CEO                Chief Executive Officer

ff.                     And the following

FFCJ               Federal Law of June 15, 1934 concerning Federal Criminal Justice (SR 312)

FCP                Federal Criminal Police

FCSC              Federal Constitution of the Swiss Confederation of April 18, 1999 (SR 101)

FDJP               Federal Department for Justice and Police

FMT                Free Minerich Troops

lit.                    Litera

MLA               Money Laundering Act of October 10, 1997 for the Suppression of Money Laundering in the Financial Sector (SR. 955)

MLO                           Ordinance on the Money Laundering Reporting Office dated August 25, 2004 (SR 955.23)

MoM               My own Minerich charity organization

MROS            Money Laundering Reporting Office Switzerland

n.                     Number

OC                  Official Collection of Swiss Laws

OMLA                        Ordinance for the Money Laundering Reporting Office for the Suppression of Money Laundering August 20, 2002 about the professional Execution of the intermediary Function in the non-banking Sector (SR 955.20)

OO-FDJP       Ordinance of Organisation November 17, 1999 of the Federal Department for Justice and Police (SR 172.213.1)

SCC                Swiss Criminal Code (SR 311)

SCO                Swiss Code of Obligations of March 30, 1911 (SR 220)

SPC                Swiss Private Law Code of December 10, 1907 (SR 210)

SWX               Swiss Stock Exchange

UN                  United Nations

ZH-RCP          Rules of Criminal Procedure of the Canton Zurich Mai 4, 1919 (321)

ZH- ACC        Act on the Constitution of the Courts of the Canton Zurich, June 13, 1976 (211.1)


I)  Introduction

If a country goes to war, the citizens have to pay for the expenses through taxes. But what if a group of independent fighters declares war? And what if this group is considered a terrorist organization by the international community? How can they afford to pay for their struggle? Most books and article about terrorism and financing terrorism are abstract and make it hard to understand the legal, intelligence, and prosecutorial challenges. To avoid that, this paper uses a fairly elaborate hypothetical which shall make it easier for the reader to see the problems and challenges that the terrorists, investigators and prosecutors face.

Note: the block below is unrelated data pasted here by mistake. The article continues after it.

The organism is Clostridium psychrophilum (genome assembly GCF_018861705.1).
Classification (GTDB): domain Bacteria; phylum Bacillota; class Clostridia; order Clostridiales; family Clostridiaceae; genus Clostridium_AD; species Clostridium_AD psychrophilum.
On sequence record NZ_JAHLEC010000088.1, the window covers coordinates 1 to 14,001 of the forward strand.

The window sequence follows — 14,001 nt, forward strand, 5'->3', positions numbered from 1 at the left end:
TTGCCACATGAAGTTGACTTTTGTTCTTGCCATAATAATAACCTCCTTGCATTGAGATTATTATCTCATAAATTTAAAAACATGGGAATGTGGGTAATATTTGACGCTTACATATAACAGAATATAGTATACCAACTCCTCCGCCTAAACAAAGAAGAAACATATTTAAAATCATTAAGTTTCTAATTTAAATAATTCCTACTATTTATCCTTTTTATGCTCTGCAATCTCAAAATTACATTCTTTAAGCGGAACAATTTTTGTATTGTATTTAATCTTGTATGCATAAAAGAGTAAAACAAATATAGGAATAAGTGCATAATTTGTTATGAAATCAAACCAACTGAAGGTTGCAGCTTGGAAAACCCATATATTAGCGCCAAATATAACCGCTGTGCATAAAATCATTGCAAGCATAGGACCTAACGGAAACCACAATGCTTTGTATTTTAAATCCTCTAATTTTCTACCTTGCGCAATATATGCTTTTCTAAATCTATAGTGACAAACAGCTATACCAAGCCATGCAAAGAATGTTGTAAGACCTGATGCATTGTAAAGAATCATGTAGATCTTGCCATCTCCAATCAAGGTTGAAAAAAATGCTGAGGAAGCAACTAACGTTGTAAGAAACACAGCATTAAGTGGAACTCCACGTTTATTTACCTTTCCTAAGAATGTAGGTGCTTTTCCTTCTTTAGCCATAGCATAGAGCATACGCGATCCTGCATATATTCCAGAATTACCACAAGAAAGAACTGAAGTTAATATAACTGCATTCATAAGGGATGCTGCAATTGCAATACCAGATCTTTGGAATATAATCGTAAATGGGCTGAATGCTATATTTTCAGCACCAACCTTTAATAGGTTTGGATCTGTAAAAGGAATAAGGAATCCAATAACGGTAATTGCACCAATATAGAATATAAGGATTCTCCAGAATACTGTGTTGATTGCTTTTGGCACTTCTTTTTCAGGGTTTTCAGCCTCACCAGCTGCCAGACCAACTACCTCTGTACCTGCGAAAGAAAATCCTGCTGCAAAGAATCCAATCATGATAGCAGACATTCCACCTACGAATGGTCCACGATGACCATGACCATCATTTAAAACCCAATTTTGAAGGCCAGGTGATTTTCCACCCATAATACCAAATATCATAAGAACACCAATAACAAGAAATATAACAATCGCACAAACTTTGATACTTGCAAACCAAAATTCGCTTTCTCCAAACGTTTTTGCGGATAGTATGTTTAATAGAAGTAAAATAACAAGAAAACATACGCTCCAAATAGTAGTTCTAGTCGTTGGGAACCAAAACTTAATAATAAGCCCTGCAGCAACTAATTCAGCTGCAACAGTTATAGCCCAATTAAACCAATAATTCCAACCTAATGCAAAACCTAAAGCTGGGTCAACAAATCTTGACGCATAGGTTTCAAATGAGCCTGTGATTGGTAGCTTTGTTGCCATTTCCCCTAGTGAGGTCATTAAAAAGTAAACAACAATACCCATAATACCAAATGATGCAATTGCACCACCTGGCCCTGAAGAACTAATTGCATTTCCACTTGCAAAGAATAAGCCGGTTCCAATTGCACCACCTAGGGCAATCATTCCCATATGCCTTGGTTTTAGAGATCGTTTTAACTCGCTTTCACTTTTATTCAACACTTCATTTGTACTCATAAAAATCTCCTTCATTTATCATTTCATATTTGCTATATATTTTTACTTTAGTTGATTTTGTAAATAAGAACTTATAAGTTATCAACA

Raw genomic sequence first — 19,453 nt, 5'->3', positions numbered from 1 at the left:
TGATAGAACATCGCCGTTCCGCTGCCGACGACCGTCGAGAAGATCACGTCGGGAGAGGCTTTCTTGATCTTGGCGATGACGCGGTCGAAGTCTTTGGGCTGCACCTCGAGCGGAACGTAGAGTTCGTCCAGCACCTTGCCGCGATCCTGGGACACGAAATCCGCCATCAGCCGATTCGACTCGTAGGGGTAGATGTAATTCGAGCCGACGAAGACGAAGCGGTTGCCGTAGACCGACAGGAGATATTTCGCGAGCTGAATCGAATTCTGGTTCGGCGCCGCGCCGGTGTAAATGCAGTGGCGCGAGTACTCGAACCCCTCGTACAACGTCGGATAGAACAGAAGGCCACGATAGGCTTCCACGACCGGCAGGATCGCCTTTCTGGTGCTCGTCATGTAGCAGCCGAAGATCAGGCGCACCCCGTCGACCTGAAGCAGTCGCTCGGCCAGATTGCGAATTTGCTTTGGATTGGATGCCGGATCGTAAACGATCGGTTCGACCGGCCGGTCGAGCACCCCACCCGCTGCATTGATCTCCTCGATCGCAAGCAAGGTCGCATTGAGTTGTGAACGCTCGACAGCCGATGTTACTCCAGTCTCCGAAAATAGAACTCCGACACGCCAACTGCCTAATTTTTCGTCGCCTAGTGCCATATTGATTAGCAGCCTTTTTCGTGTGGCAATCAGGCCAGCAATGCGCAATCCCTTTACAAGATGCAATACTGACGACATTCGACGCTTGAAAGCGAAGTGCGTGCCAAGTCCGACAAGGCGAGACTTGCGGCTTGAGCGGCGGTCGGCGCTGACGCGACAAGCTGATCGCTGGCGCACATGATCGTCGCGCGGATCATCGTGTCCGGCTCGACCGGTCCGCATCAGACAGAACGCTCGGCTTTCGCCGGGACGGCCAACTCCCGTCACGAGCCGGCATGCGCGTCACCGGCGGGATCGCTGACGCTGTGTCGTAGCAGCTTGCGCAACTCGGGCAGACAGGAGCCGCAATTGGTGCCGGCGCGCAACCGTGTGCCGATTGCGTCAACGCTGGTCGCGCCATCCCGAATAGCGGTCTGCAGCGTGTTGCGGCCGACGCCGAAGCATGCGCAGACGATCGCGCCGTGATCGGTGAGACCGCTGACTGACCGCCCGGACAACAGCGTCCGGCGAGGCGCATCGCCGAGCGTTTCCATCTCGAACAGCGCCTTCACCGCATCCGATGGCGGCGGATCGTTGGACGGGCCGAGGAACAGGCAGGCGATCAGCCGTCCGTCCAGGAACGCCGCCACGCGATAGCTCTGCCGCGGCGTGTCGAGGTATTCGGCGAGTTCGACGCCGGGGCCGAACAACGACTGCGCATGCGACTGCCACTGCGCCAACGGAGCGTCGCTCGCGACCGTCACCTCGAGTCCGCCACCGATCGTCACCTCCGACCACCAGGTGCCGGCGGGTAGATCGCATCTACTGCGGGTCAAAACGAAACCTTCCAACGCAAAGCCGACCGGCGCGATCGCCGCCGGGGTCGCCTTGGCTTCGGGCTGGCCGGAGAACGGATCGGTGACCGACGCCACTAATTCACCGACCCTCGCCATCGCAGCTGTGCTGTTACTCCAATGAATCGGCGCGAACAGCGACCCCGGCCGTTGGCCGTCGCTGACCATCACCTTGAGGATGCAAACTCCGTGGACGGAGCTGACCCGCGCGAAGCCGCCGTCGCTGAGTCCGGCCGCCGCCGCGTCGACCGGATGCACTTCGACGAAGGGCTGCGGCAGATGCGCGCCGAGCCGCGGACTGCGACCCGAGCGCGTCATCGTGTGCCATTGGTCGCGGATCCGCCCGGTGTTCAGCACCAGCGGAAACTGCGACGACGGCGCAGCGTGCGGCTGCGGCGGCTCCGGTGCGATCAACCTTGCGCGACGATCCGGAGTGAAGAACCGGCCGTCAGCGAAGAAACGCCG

The first part of this paper shows how a small group of fighters, the Free Minerich Troops (FMT) wanted to separate Positivania in two parts. They started assassinating people and after the enactment of a new law against terrorism they changed strategy and acted with a guerrilla tactic. From the beginning they were seen as terrorist organization by the international community. The growing need of food, equipment and weapons compelled them to find ways to raise funds to pay these expenses. Since there existed a community of citizens of Minerich in Switzerland, FMT set up a system to raise money and to transfer it to wherever it was needed, money from illicit sources was also laundered. It was a huge advantage that Switzerland has a working system of banks and high confidentiality standards. In the second part the point of view changes to those who try to suppress these financing of terrorism activities in Switzerland. The institutional apparatus, consisting of intelligence service and police units as well as the investigation techniques they use are described. A prerequisite for successful investigations is to know the network in which terror financing occurs. To get information about the FMT and its financing system in Switzerland, human intelligence gathering was conducted by confidential informants and under cover agents. Once promising targets were identified the investigators and prosecutors tried to gather not only information but also admissible evidence for trial which will result in convictions of those who financed the FMT. The Swiss Federal Police therefore recruited a cooperating witness, conducted electronic surveillance and made requests to banks. Valuable evidence was also gathered by monitoring of financial transactions. Once enough evidence was collected, it was time to reveal the investigation and to seize the suspects for the financing of terrorism. In the third part is scrutinized, if those who financed the FMT are liable for their acts under the Swiss Criminal Code (SCC). Since the investigators had collected enough compelling evidence, all those who intended to finance terrorism were convicted for their acts at trial and the financing activities were interdicted successfully. The paper concludes that successful investigations highly rely on good intelligence techniques, including human intelligence gathering, effective use of electronic surveillance devices as well as monitoring of financial transactions and bank requests. A good coordination of the techniques is essential to penetrate the network where financing of terror occurs. Only with accurate knowledge about the financing system it is possible to gather enough evidence so that prosecution and interdiction can take place. And, of course, a legitimate approach all depends on an acceptable definition of terrorism, which does not sweep so broadly that it includes every organized opposition to despotic regimes, but not so narrowly that convictions are impossible.